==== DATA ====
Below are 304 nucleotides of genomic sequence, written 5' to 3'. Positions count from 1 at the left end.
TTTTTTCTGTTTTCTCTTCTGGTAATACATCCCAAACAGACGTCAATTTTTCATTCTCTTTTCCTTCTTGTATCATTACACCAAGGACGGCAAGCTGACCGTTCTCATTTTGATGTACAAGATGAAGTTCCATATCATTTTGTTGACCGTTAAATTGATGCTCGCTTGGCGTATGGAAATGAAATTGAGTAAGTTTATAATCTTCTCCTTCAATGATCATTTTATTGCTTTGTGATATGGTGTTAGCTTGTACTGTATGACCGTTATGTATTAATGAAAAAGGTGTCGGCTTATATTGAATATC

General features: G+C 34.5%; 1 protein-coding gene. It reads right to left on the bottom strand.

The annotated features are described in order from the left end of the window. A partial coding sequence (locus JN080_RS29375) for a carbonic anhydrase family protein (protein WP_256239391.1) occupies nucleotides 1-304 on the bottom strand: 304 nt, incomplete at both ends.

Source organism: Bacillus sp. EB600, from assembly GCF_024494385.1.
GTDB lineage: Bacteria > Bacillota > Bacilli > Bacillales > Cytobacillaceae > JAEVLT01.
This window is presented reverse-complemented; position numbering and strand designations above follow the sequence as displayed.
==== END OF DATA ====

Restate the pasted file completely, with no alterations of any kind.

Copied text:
Below are 304 nucleotides of genomic sequence, written 5' to 3'. Positions count from 1 at the left end.
TTTTTTCTGTTTTCTCTTCTGGTAATACATCCCAAACAGACGTCAATTTTTCATTCTCTTTTCCTTCTTGTATCATTACACCAAGGACGGCAAGCTGACCGTTCTCATTTTGATGTACAAGATGAAGTTCCATATCATTTTGTTGACCGTTAAATTGATGCTCGCTTGGCGTATGGAAATGAAATTGAGTAAGTTTATAATCTTCTCCTTCAATGATCATTTTATTGCTTTGTGATATGGTGTTAGCTTGTACTGTATGACCGTTATGTATTAATGAAAAAGGTGTCGGCTTATATTGAATATC

General features: G+C 34.5%; 1 protein-coding gene. It reads right to left on the bottom strand.

The annotated features are described in order from the left end of the window. A partial coding sequence (locus JN080_RS29375) for a carbonic anhydrase family protein (protein WP_256239391.1) occupies nucleotides 1-304 on the bottom strand: 304 nt, incomplete at both ends.

Source organism: Bacillus sp. EB600, from assembly GCF_024494385.1.
GTDB lineage: Bacteria > Bacillota > Bacilli > Bacillales > Cytobacillaceae > JAEVLT01.
This window is presented reverse-complemented; position numbering and strand designations above follow the sequence as displayed.